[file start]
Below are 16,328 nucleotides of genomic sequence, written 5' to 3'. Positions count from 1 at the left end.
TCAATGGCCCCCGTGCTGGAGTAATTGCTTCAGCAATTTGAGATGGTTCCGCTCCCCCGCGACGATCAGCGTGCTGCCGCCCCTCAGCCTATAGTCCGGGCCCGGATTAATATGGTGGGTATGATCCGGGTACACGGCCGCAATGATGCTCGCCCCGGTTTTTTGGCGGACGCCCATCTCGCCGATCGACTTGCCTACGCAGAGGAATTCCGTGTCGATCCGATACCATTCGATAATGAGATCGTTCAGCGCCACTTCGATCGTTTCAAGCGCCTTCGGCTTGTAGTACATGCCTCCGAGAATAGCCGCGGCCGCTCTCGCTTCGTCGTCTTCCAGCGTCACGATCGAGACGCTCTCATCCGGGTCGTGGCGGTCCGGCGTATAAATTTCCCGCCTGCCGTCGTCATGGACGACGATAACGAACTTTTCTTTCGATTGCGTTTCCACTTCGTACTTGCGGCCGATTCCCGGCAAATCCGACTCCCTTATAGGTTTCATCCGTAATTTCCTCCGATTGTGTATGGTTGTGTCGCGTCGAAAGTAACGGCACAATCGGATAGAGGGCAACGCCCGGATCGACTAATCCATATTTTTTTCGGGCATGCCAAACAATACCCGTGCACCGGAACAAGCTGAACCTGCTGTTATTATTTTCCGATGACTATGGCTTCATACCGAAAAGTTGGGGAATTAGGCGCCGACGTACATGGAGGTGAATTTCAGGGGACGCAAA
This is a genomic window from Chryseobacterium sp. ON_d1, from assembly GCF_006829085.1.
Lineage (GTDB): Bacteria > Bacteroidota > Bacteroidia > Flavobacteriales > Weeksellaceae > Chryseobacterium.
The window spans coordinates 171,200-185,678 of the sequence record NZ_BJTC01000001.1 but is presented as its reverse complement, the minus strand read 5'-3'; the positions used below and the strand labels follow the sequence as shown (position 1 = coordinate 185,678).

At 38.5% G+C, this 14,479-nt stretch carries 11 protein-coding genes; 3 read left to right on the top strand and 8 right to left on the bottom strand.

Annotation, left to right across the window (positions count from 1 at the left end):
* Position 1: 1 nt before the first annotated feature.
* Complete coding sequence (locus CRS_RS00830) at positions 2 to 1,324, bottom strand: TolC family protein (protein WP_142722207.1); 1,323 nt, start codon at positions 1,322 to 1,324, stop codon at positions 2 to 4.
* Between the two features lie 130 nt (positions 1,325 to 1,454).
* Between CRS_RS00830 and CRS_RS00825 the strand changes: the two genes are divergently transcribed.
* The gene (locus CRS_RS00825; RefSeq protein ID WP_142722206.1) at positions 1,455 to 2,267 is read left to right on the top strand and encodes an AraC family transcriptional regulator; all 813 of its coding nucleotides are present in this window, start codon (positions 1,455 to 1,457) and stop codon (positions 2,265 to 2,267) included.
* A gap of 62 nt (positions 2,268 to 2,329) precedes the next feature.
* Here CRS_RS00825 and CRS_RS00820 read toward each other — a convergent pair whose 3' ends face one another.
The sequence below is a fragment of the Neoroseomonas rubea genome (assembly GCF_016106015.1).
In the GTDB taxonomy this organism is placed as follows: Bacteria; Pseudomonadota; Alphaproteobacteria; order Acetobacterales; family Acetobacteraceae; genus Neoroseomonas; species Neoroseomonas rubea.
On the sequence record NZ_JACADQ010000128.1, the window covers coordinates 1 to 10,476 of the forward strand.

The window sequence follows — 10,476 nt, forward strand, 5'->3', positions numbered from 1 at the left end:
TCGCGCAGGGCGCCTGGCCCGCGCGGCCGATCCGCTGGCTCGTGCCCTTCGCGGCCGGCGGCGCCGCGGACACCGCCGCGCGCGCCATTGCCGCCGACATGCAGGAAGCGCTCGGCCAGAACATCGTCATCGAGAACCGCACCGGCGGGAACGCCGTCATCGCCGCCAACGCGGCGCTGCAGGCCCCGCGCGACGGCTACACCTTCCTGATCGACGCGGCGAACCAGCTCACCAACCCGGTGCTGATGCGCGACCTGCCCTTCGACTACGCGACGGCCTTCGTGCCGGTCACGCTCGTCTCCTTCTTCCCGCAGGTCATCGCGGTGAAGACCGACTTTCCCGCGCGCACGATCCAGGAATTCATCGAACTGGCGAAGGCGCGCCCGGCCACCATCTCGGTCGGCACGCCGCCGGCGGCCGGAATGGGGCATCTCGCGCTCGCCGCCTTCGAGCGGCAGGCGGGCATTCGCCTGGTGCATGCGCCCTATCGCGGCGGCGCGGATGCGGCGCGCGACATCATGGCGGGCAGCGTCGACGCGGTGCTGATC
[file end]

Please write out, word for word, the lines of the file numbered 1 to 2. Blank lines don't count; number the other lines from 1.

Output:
Below are 16,328 nucleotides of genomic sequence, written 5' to 3'. Positions count from 1 at the left end.
TCAATGGCCCCCGTGCTGGAGTAATTGCTTCAGCAATTTGAGATGGTTCCGCTCCCCCGCGACGATCAGCGTGCTGCCGCCCCTCAGCCTATAGTCCGGGCCCGGATTAATATGGTGGGTATGATCCGGGTACACGGCCGCAATGATGCTCGCCCCGGTTTTTTGGCGGACGCCCATCTCGCCGATCGACTTGCCTACGCAGAGGAATTCCGTGTCGATCCGATACCATTCGATAATGAGATCGTTCAGCGCCACTTCGATCGTTTCAAGCGCCTTCGGCTTGTAGTACATGCCTCCGAGAATAGCCGCGGCCGCTCTCGCTTCGTCGTCTTCCAGCGTCACGATCGAGACGCTCTCATCCGGGTCGTGGCGGTCCGGCGTATAAATTTCCCGCCTGCCGTCGTCATGGACGACGATAACGAACTTTTCTTTCGATTGCGTTTCCACTTCGTACTTGCGGCCGATTCCCGGCAAATCCGACTCCCTTATAGGTTTCATCCGTAATTTCCTCCGATTGTGTATGGTTGTGTCGCGTCGAAAGTAACGGCACAATCGGATAGAGGGCAACGCCCGGATCGACTAATCCATATTTTTTTCGGGCATGCCAAACAATACCCGTGCACCGGAACAAGCTGAACCTGCTGTTATTATTTTCCGATGACTATGGCTTCATACCGAAAAGTTGGGGAATTAGGCGCCGACGTACATGGAGGTGAATTTCAGGGGACGCAAA